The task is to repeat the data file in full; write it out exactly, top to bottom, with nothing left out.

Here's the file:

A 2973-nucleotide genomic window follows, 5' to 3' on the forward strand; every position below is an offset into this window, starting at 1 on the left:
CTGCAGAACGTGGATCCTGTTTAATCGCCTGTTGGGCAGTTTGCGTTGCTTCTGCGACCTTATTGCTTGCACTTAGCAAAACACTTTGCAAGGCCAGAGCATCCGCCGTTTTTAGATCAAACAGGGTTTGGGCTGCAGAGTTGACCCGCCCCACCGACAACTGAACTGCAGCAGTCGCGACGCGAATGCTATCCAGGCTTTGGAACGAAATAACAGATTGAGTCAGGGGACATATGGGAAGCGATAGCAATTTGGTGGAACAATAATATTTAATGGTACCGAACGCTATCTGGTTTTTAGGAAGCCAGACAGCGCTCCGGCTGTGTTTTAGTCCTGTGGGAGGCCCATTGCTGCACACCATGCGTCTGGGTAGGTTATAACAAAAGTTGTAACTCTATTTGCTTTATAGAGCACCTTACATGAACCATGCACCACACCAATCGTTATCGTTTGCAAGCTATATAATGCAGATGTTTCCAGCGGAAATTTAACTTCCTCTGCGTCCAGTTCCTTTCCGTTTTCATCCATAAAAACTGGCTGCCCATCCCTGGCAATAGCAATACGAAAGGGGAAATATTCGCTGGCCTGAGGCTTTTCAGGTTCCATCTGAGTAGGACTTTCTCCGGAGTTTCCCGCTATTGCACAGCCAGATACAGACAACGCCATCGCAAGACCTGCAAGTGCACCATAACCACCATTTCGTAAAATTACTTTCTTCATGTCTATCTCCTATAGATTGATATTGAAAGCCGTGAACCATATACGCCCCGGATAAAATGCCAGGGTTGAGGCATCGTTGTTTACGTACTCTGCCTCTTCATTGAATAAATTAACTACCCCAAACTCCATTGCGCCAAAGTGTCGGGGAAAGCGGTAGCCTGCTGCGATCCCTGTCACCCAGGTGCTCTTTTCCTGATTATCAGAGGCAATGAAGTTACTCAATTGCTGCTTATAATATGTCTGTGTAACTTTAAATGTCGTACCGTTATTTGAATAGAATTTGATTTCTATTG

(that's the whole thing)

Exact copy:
A 2973-nucleotide genomic window follows, 5' to 3' on the forward strand; every position below is an offset into this window, starting at 1 on the left:
CTGCAGAACGTGGATCCTGTTTAATCGCCTGTTGGGCAGTTTGCGTTGCTTCTGCGACCTTATTGCTTGCACTTAGCAAAACACTTTGCAAGGCCAGAGCATCCGCCGTTTTTAGATCAAACAGGGTTTGGGCTGCAGAGTTGACCCGCCCCACCGACAACTGAACTGCAGCAGTCGCGACGCGAATGCTATCCAGGCTTTGGAACGAAATAACAGATTGAGTCAGGGGACATATGGGAAGCGATAGCAATTTGGTGGAACAATAATATTTAATGGTACCGAACGCTATCTGGTTTTTAGGAAGCCAGACAGCGCTCCGGCTGTGTTTTAGTCCTGTGGGAGGCCCATTGCTGCACACCATGCGTCTGGGTAGGTTATAACAAAAGTTGTAACTCTATTTGCTTTATAGAGCACCTTACATGAACCATGCACCACACCAATCGTTATCGTTTGCAAGCTATATAATGCAGATGTTTCCAGCGGAAATTTAACTTCCTCTGCGTCCAGTTCCTTTCCGTTTTCATCCATAAAAACTGGCTGCCCATCCCTGGCAATAGCAATACGAAAGGGGAAATATTCGCTGGCCTGAGGCTTTTCAGGTTCCATCTGAGTAGGACTTTCTCCGGAGTTTCCCGCTATTGCACAGCCAGATACAGACAACGCCATCGCAAGACCTGCAAGTGCACCATAACCACCATTTCGTAAAATTACTTTCTTCATGTCTATCTCCTATAGATTGATATTGAAAGCCGTGAACCATATACGCCCCGGATAAAATGCCAGGGTTGAGGCATCGTTGTTTACGTACTCTGCCTCTTCATTGAATAAATTAACTACCCCAAACTCCATTGCGCCAAAGTGTCGGGGAAAGCGGTAGCCTGCTGCGATCCCTGTCACCCAGGTGCTCTTTTCCTGATTATCAGAGGCAATGAAGTTACTCAATTGCTGCTTATAATATGTCTGTGTAACTTTAAATGTCGTACCGTTATTTGAATAGAATTTGATTTCTATTG